The Perry Doctrine

July 29, 2013

“The Ethical Use of Military Force”

Secretary of Defense William J. Perry

The Forrestal Lecture

US Naval Academy, Annapolis, Md.

April 18, 1995

FULL TEXT VERSION

In 1984, President Reagan’s secretary of defense, Caspar W. Weinberger, called for sharp restraints on use of US forces—“the Weinberger Doctrine.” The Clinton Administration, taking office in 1993, had a different idea. It thought that US power could and should be used for purposes other than major war. In a formal departure, Secretary of Defense William J. Perry in 1995 declared the military would be used not only to protect vital interests—the Weinberger view—but also to protect sub-vital interests, as in Haiti and Bosnia, and for purely humanitarian purposes. He rejected the idea that small interventions inevitably escalate into something much bigger. This was contradicted by subsequent US experiences in Somalia, Bosnia, and Kosovo.

Today I believe there are basically three different cases in which we may use our armed forces. … The first category is when our vital national interests are threatened. Our second category is when important, but not vital, national interests are threatened. The third category is when a situation causes us deep humanitarian concern. …

A threat falls into this first category of vital interest if it threatens the survival of the United States or key allies, if it threatens our critical economic interests, or if it poses a danger of a future nuclear threat. …

Our confrontations with Iraq these past few years involved our vital national interests. Indeed, they involved all three of the threats which I mentioned. They were a threat to key allies; they were a threat to critical economic interests; and a future nuclear danger.

In 1990 Iraq invaded Kuwait and threatened Saudi Arabia. It verged on controlling all of the gulf’s oil, which amounts to two-thirds of the world’s proven reserves. Control of that much oil would allow a hostile state to blackmail the industrial world and threaten the health of the world economy, and the revenues from that much oil would allow Iraq to renew—and to renew with vigor—its plans for building a nuclear bomb. So in 1990 we knew that our vital interests were at stake. …

The political and the ethical questions are … even more difficult in the second category, when we have important, but not vital, interests at stake. These cases are more difficult because we have an obligation to weigh the risks against the interests involved and because the threats are not always clear-cut. … Our use of force must, therefore, be selective and limited, reflecting the relative importance of the outcome to our interests.

We have a range of options here, from using US military assets for logistical operations to using US combat forces. The decision of what to use, whether it’s a C-130 transport or an Army combat division, will reflect the costs that we are willing to pay to achieve the outcome that we want. …

Bosnia is [a] case where important, but not vital, US interests are threatened. … The atrocities perpetrated by the Serbs, in particular the ethnic cleansing, are abhorrent. Therefore, some say that America has an ethical obligation to solve the Bosnian tragedy by entering the war on the side of the Bosnian government.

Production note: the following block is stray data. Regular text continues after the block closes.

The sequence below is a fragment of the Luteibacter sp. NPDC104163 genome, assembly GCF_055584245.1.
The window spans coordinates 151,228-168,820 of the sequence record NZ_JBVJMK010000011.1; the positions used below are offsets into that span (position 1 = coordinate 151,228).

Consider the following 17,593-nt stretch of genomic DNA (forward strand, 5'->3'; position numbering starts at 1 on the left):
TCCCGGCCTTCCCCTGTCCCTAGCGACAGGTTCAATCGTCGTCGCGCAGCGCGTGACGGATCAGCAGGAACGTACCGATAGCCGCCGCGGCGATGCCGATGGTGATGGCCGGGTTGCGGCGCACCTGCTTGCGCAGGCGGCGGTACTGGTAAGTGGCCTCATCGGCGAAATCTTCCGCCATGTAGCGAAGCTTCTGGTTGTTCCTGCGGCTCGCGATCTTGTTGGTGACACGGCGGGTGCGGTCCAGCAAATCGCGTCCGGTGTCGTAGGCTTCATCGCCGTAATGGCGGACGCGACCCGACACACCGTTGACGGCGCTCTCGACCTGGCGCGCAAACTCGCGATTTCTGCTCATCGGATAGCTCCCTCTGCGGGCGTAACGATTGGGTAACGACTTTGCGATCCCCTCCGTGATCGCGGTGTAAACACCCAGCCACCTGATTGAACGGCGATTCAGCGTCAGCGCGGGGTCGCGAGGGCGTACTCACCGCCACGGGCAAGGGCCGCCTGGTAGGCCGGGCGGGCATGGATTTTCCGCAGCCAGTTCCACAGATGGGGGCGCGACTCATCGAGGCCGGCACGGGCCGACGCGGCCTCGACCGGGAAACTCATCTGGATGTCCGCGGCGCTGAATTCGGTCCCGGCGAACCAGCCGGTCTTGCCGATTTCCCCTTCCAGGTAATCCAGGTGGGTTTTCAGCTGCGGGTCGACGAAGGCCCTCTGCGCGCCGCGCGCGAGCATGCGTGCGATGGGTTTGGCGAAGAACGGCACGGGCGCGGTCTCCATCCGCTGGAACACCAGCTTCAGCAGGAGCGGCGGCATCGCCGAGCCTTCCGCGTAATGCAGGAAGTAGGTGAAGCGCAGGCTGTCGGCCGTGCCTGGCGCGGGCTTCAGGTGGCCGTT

We have rejected that advice, because America does not have enough at stake to risk the massive American casualties—and they would be massive—as well as the casualties to other parties and civilians that would occur if we participated in a wider war. Therefore, that course is unacceptable. …

Doing nothing is unacceptable, too. … It is a tough ethical decision to stand aside when we perceive that evil is being done, but we have decided to not commit US combat troops to Bosnia to end the war. The cost in American lives, not to mention the cost in Bosnian lives, would be too great, especially when weighed against the limited US interests at stake. But we have decided to commit US military forces to the region to prevent the spread of the war, to limit the violence, and to mitigate human suffering. …

In spite of these efforts, nobody can feel satisfied from an ethical standpoint about Bosnia. The cases where we weigh our interests against our risks are, by their very nature, ethically unsatisfying. …

Under certain conditions the use of our armed forces is appropriate [in the third category, humanitarian intervention], and in other conditions it is not appropriate. …

The civil war in Rwanda was a human catastrophe of massive proportions, yet intervention of US forces would not necessarily have been effective but certainly would have involved very large casualties. Like many other nations, we decided to concentrate on using diplomatic tools until the military and civil contact exhausted itself. Those diplomatic tools proved ineffective. …

At that point and under unique conditions we were able to act. … Only the US military could conduct a massive airlift over long distances on short notice to bring in the specialized equipment needed to relieve its suffering. And we did. …

The lesson learned from Rwanda is that there are times when we can, and we should, intervene in humanitarian crises. But Rwanda also gave us a set of criteria which we use for looking at future humanitarian issues.

The first of those is if we face a natural or manmade catastrophe that dwarfs the ability of normal relief agencies to respond. The second test is if the need for relief is urgent and only the [US] military has the ability to jump-start the effort. Third, if the response requires resources unique to the military. And finally, if there is minimal risk to lives of the American troops. Rwanda met all of those tests. …

Choosing the right thing to do in a chaotic world is not as simple as some may think, particularly when it comes to using military force. It’s not merely a matter of asking our heart. We also have to ask our head.